BALANCING STOCK WITH HANDLER:
This section concerns balance in the sense of the dog’s movements in directing the stock in relation to the handler’s position (balance in the broad sense includes the dog’s distance relative to the stock’s “flight zone,” encompassing the positioning used in directing and controlling the stock). Some dogs clearly change direction in response to the movement of the handler in order to keep the stock in a position relative to the handler’s position. This is clearest in gathering dogs where, if the dog is circling the stock and the handler moves around the stock to meet it, the dog will change direction to keep its position opposite the handler; if the handler is moving or giving ground in a particular direction and alters the direction, the dog will move to one side or the other to cause the stock to change direction. A driving dog, while taking stock away from the handler, will be aware of the handler’s direction of travel and adjust its own position to cause the stock to move in that direction. Some dogs, while moving the stock and keeping it grouped, do not take the handler’s position into consideration, while some may simply circle the stock repeatedly in one direction, or hold the stock against a fence.
The dog must receive a “good” or “fair” designation on all of the following elements of the second-leg test in order to pass.
The dog should approach and take control of the stock calmly. In moving the stock, the dog should pace itself to the stock, maintaining an appropriate distance, using sufficient but not excessive force. It should move the stock in the path as directed by the handler, neither rushing the stock nor allowing it to balk. The handler should use as few commands as possible, allowing the dog to demonstrate its natural abilities. However, a dog may still be given a passing designation (“Good” or “Fair”) despite a little rushing, incidences of balkiness, some repetition of commands, a minor split, etc., some circling of the stock, etc., depending on the extent of these occurrences. A dog will not be given a passing designation which repeatedly splits the stock, ignores commands or requires continual commands, continually circles the stock throughout the course, backs down at the slightest resistance by the stock to the extent it is unable to move the stock after several minutes. If the stock break away and the dog readily recovers them, it may still be given a passing designation, but if the stock escape entirely and cannot be recovered and put back on course in a reasonably efficient manner, or if the dog loses control repeatedly, or if the stock happens to move back and forth across the arena but the dog is only partially in control of them, the dog will be given an “Insufficient” or “Not Accomplished” designation.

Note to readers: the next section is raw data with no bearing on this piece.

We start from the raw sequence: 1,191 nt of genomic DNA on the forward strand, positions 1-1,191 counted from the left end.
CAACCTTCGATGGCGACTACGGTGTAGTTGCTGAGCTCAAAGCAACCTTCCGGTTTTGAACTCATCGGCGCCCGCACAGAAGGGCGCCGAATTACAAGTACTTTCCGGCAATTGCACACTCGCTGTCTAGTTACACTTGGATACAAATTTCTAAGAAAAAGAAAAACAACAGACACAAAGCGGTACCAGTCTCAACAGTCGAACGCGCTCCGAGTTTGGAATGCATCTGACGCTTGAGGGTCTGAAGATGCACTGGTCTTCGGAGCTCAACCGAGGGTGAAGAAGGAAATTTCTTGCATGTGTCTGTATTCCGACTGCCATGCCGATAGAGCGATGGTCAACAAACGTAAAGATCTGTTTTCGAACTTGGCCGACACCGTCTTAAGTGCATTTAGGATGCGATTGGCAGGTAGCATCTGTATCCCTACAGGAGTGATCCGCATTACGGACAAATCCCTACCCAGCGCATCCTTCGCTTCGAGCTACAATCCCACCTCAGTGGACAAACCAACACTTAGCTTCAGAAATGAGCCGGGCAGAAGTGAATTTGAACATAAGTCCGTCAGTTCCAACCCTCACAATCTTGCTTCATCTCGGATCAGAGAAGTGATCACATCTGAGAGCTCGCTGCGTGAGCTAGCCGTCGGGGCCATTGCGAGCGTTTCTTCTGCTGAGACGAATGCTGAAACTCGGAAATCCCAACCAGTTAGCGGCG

The dog may be stopped as necessary during the run. A final stop is required at the end of the run. The stop may be a down, sit or stand. When stopped, the dog should respond to a single command and hold position until released. A dog which creeps a little may still be given a passing designation, although creeping is not desirable. Excessive creeping or simply breaking the command and running into the stock will result in an “Insufficient” or “Not Accomplished” designation. If a dog starts to break, but a second command causes the dog to stop and remain in place until released, the dog still may be given a passing designation. The need for repeated, strong commands, or continued lack of response to commands, will result in an “Insufficient” or “Not Accomplished” designation.
After the second return to the set-out point, the stock are settled and the dog is stopped. The dog is then recalled by the handler. The dog should come readily. A little repetition of command is acceptable, but refusal to come, or need for repeated, strong commands, or the handler simply grabbing the dog as it goes by, will result in the section being marked “Insufficient” or “Not Accomplished.”
The comments section is particularly important. Strong points and areas needing improvement with regard to the dog’s performance and the handler’s handling should be noted, suggestions given, and notations made of the difficulty or cooperativeness of the stock – anything that has a bearing on the dog’s performance and the understanding of what transpired during the run. Overall comments are to be made in addition to comments under the different sections.
The behavior of the stock should be noted to provide background regarding the dog’s behavior, because the nature of the stock can have a strong bearing on the dog’s reactions, especially the less experienced dog. With regard to uncooperative stock, it should be indicated whether the stock were still controllable, or not only uncooperative but of such a nature as to be uncontrollable. Uncooperative stock may be either difficult to move (heavy or stubborn) or too easily moved (spooky or light).